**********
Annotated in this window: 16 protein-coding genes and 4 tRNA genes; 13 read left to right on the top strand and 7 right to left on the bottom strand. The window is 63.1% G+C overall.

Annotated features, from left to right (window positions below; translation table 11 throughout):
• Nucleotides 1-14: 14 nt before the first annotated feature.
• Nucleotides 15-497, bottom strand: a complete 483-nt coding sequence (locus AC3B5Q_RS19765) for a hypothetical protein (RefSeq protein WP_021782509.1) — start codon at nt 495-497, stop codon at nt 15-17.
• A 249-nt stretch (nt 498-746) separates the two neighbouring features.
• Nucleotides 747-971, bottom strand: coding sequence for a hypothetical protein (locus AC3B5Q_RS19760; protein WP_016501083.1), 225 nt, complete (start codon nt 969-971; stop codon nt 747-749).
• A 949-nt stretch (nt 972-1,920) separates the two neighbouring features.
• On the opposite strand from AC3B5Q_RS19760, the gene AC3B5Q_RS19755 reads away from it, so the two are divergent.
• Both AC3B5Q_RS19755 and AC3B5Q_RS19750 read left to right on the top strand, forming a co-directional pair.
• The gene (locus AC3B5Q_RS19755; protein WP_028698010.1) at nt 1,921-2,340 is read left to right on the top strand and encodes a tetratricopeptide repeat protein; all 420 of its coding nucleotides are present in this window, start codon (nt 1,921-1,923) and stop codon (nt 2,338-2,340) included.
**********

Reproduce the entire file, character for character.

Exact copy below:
Annotated in this window: 16 protein-coding genes and 4 tRNA genes; 13 read left to right on the top strand and 7 right to left on the bottom strand. The window is 63.1% G+C overall.

Annotated features, from left to right (window positions below; translation table 11 throughout):
• Nucleotides 1-14: 14 nt before the first annotated feature.
• Nucleotides 15-497, bottom strand: a complete 483-nt coding sequence (locus AC3B5Q_RS19765) for a hypothetical protein (RefSeq protein WP_021782509.1) — start codon at nt 495-497, stop codon at nt 15-17.
• A 249-nt stretch (nt 498-746) separates the two neighbouring features.
• Nucleotides 747-971, bottom strand: coding sequence for a hypothetical protein (locus AC3B5Q_RS19760; protein WP_016501083.1), 225 nt, complete (start codon nt 969-971; stop codon nt 747-749).
• A 949-nt stretch (nt 972-1,920) separates the two neighbouring features.
• On the opposite strand from AC3B5Q_RS19760, the gene AC3B5Q_RS19755 reads away from it, so the two are divergent.
• Both AC3B5Q_RS19755 and AC3B5Q_RS19750 read left to right on the top strand, forming a co-directional pair.
• The gene (locus AC3B5Q_RS19755; protein WP_028698010.1) at nt 1,921-2,340 is read left to right on the top strand and encodes a tetratricopeptide repeat protein; all 420 of its coding nucleotides are present in this window, start codon (nt 1,921-1,923) and stop codon (nt 2,338-2,340) included.